The Army then tried to develop a Ground Combat Vehicle to replace the Bradley, but the Army canceled that program in 2014 in part because the new vehicle was expected to weigh between 50 and 70 tons, almost as much as the 72-ton M1A2 Abrams tank, Mortlock wrote.
And in January 2020, the Army announced it had canceled its initial solicitation for the OMFV to take another look at the vehicle’s requirements, schedule, and acquisition strategy, proving that the service just can’t seem to quit the Bradley.
As things stand now, replacing the Bradley is a much higher priority for the Army than for the Defense Department, said retired Marine Col. Mark Cancian with the Center for International Studies think tank in Washington, D.C.
The Pentagon is focused on the Western Pacific and China and finding a new fighting vehicle is not essential to preparing for a conflict in that part of the world, Cancian told Task & Purpose.
“They would much rather have the Army focus on long-range precision strike and air defense, missile defense,” Cancian said.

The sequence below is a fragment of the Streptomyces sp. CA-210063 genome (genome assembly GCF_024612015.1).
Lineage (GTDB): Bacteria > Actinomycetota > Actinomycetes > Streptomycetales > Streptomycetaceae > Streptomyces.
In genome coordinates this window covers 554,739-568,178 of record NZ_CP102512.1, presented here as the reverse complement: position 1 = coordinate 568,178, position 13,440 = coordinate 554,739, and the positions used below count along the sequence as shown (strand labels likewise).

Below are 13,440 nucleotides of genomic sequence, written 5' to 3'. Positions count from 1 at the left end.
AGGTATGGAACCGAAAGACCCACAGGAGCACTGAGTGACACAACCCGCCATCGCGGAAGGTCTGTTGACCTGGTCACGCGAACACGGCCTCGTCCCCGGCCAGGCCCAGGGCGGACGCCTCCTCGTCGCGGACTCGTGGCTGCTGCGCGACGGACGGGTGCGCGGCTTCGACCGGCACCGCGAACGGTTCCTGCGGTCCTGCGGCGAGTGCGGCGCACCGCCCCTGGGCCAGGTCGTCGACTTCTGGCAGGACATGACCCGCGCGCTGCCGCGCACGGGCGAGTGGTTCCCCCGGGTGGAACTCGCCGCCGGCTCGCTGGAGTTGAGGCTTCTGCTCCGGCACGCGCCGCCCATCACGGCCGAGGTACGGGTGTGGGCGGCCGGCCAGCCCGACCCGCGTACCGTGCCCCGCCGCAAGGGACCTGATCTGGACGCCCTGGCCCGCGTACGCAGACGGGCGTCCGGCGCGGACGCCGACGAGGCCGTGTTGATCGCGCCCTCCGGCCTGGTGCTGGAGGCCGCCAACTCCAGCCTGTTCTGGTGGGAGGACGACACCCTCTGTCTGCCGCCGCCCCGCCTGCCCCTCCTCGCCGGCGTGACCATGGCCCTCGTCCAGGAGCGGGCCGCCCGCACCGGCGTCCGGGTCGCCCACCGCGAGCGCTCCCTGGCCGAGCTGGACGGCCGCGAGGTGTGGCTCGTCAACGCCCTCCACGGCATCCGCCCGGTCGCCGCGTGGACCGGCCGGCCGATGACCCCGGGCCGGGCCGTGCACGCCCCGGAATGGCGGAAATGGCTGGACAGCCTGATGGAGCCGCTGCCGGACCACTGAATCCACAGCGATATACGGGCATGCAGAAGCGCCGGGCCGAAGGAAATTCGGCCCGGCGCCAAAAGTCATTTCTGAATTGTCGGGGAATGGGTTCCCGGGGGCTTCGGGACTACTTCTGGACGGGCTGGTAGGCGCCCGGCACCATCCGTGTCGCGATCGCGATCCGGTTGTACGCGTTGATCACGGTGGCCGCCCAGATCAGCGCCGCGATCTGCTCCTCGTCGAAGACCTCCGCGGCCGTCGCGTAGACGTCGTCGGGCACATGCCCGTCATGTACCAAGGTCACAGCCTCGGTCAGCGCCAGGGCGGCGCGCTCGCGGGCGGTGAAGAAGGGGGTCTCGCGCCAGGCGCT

While Russia’s recent invasion of Ukraine has shown the importance of tanks and armored vehicles for wars in Europe, it would be hard to argue that the Army needs to upgrade its inventory of such vehicles based on the Russian military’s performance so far, he said
There’s a good chance that the OMFV program will end up taking longer than initially planned because all the military branches will compete for money as future increases in the defense budget are eaten away by inflation, Cancian said.
As for the future of unmanned weapons systems, Cancian said he believes that smaller unmanned aircraft and vehicles will likely prove to be more important on future battlefields than remotely controlled fighting vehicles.
“It’s so complicated operating a tank; whereas the smaller vehicles can be used for reconnaissance and even some combat tasks but are much easier to employ than an entire vehicle,” Cancian said. “There’s just a lot of things you have to do to get it to operate as well as a vehicle that is operated by humans.”